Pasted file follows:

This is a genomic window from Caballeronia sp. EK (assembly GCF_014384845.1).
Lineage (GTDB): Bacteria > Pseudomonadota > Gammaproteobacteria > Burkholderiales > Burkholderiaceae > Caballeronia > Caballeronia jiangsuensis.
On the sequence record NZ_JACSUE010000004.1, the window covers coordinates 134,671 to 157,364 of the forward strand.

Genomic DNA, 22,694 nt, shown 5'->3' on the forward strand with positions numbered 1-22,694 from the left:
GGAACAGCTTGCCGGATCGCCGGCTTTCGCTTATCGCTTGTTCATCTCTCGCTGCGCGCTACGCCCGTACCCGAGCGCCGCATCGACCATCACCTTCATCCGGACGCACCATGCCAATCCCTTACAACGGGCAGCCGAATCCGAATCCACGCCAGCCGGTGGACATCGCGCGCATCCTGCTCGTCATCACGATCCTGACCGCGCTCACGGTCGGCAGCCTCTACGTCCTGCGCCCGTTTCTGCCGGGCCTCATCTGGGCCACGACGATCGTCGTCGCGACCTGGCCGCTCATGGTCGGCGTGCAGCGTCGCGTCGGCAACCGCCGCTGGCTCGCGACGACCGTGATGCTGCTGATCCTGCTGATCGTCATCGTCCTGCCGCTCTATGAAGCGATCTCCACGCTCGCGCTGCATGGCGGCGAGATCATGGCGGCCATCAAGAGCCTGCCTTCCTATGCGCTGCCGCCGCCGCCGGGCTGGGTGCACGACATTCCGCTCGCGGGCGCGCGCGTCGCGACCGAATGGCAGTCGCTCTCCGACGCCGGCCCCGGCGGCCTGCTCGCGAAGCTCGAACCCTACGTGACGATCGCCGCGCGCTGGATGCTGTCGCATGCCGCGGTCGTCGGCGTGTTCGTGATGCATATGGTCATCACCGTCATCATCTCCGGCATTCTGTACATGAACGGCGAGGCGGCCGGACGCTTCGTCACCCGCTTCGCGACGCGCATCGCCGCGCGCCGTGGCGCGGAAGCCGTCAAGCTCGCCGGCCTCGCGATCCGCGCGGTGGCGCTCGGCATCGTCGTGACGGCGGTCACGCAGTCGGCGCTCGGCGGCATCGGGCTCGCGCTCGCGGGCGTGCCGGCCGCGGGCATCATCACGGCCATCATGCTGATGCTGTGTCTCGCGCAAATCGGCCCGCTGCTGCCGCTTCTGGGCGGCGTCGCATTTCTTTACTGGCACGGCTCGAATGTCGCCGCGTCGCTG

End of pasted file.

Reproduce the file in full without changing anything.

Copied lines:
This is a genomic window from Caballeronia sp. EK (assembly GCF_014384845.1).
Lineage (GTDB): Bacteria > Pseudomonadota > Gammaproteobacteria > Burkholderiales > Burkholderiaceae > Caballeronia > Caballeronia jiangsuensis.
On the sequence record NZ_JACSUE010000004.1, the window covers coordinates 134,671 to 157,364 of the forward strand.

Genomic DNA, 22,694 nt, shown 5'->3' on the forward strand with positions numbered 1-22,694 from the left:
GGAACAGCTTGCCGGATCGCCGGCTTTCGCTTATCGCTTGTTCATCTCTCGCTGCGCGCTACGCCCGTACCCGAGCGCCGCATCGACCATCACCTTCATCCGGACGCACCATGCCAATCCCTTACAACGGGCAGCCGAATCCGAATCCACGCCAGCCGGTGGACATCGCGCGCATCCTGCTCGTCATCACGATCCTGACCGCGCTCACGGTCGGCAGCCTCTACGTCCTGCGCCCGTTTCTGCCGGGCCTCATCTGGGCCACGACGATCGTCGTCGCGACCTGGCCGCTCATGGTCGGCGTGCAGCGTCGCGTCGGCAACCGCCGCTGGCTCGCGACGACCGTGATGCTGCTGATCCTGCTGATCGTCATCGTCCTGCCGCTCTATGAAGCGATCTCCACGCTCGCGCTGCATGGCGGCGAGATCATGGCGGCCATCAAGAGCCTGCCTTCCTATGCGCTGCCGCCGCCGCCGGGCTGGGTGCACGACATTCCGCTCGCGGGCGCGCGCGTCGCGACCGAATGGCAGTCGCTCTCCGACGCCGGCCCCGGCGGCCTGCTCGCGAAGCTCGAACCCTACGTGACGATCGCCGCGCGCTGGATGCTGTCGCATGCCGCGGTCGTCGGCGTGTTCGTGATGCATATGGTCATCACCGTCATCATCTCCGGCATTCTGTACATGAACGGCGAGGCGGCCGGACGCTTCGTCACCCGCTTCGCGACGCGCATCGCCGCGCGCCGTGGCGCGGAAGCCGTCAAGCTCGCCGGCCTCGCGATCCGCGCGGTGGCGCTCGGCATCGTCGTGACGGCGGTCACGCAGTCGGCGCTCGGCGGCATCGGGCTCGCGCTCGCGGGCGTGCCGGCCGCGGGCATCATCACGGCCATCATGCTGATGCTGTGTCTCGCGCAAATCGGCCCGCTGCTGCCGCTTCTGGGCGGCGTCGCATTTCTTTACTGGCACGGCTCGAATGTCGCCGCGTCGCTG